In keeping with its mission to organize the world's information, Google is testing software to help people understand how they use power. Once you discover the cost of heating your home with hair dryers, you may never do it again.
Imagine a grocery store full of items without prices. You take your selections to the checkout counter and swipe your credit card. A month later, you receive the bill but it's not itemized; there's only a single price for all of the products you purchased.
That sounds preposterous, said Google engineer Omar Khan in a presentation at the California Academy of Sciences on Thursday evening, but that's how people buy power today.
Invoking the words of physicist Lord Kelvin, Khan said, "If you cannot measure it, you cannot improve it."
Google PowerMeter is an iGoogle gadget that displays data about home energy usage, data provided by the new generation of network-ready smart power meters that are being installed by various utilities around the world. It's currently in closed testing, but Google plans to expand its availability later this year.
Google PowerMeter aims to provide people with the information necessary to understand their power usage. And in this context, information is power, both figuratively -- made measurable, power usage can be improved -- and literally -- the data describes power usage.
Information is also money when the issue is power. Khan said that just having information about power consumption -- real-time feedback -- typically results in energy bill savings of 5% to 15%. With investments in more energy efficient appliances and materials, consumers can bring that figure to between 20% and 40%.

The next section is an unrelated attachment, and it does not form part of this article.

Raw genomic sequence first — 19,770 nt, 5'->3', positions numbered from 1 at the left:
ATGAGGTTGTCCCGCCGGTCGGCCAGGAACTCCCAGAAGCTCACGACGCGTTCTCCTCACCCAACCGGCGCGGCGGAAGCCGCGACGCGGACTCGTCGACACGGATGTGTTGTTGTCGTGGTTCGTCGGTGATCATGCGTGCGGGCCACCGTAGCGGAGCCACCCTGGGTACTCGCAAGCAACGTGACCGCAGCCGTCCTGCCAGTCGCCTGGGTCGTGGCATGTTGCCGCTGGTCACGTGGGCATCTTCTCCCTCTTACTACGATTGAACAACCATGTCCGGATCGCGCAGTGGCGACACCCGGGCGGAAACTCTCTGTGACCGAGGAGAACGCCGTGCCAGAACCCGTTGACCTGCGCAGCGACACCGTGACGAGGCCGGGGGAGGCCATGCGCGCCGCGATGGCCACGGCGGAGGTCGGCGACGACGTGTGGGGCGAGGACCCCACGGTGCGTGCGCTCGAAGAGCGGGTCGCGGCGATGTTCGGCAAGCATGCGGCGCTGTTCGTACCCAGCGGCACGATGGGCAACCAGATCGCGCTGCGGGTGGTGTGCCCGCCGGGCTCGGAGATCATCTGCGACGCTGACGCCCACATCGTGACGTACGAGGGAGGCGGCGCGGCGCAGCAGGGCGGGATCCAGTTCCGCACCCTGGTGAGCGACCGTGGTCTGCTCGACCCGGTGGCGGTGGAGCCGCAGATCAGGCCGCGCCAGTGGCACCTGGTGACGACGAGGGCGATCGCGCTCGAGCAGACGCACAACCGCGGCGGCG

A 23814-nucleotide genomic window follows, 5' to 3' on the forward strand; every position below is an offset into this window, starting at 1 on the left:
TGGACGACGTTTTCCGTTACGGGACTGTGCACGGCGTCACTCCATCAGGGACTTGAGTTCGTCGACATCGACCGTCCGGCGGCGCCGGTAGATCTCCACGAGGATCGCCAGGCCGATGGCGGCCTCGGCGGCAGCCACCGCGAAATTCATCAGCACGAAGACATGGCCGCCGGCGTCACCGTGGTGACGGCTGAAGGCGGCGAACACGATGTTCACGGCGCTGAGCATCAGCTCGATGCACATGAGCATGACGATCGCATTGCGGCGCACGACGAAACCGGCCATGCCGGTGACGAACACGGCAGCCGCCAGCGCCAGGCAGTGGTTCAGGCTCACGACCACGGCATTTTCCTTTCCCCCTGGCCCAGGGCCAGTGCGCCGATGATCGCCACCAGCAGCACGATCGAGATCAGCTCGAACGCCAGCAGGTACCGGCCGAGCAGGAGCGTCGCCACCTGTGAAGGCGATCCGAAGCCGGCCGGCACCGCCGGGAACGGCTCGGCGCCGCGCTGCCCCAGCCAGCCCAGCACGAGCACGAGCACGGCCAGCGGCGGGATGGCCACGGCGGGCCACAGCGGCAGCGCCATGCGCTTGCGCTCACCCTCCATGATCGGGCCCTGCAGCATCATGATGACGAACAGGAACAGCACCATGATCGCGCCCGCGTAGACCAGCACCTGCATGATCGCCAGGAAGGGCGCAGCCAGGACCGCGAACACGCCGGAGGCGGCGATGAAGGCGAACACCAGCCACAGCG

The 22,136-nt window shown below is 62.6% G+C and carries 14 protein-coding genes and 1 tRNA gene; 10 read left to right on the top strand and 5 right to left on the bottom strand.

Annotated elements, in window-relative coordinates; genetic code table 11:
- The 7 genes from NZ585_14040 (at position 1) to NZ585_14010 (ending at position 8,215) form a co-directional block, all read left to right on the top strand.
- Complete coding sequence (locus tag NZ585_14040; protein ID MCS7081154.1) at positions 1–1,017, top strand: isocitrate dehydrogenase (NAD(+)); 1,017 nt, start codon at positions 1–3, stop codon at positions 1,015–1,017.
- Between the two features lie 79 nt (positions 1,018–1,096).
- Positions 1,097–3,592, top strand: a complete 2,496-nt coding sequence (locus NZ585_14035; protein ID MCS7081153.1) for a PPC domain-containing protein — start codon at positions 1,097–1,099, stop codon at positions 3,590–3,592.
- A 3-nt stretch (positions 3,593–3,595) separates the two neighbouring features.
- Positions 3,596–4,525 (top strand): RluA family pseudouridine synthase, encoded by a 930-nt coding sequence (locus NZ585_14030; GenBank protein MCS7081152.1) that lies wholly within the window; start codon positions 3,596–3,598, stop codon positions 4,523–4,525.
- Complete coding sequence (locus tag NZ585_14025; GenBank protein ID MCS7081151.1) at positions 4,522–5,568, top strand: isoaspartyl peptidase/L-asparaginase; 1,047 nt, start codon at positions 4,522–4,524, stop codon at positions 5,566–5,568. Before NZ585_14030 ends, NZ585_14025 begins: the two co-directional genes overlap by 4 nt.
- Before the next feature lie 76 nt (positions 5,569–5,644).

Khan's account of the experience of Google employees testing Google PowerMeter suggests that energy conservation will fit well with the social computing paradigm. He said that some Google employees shared their power usage data with each other and that prompted some testers to compete with one another to be the most energy efficient.
However, making power usage public can be a social pressure some might not welcome. Khan mentioned that a Madison, Wisconsin utility is making power usage data public unless customers choose to opt out. "It's almost like a shaming approach," he said.
As power utilities move into the information age, thorny issues like data ownership and privacy still need to be sorted out. Khan recounted how authorities in Britain tried using helicopters equipped with infrared scanners to look for inefficient energy usage and inadvertently discovered hothouses growing marijuana. They shut the program down for privacy reasons, he said.
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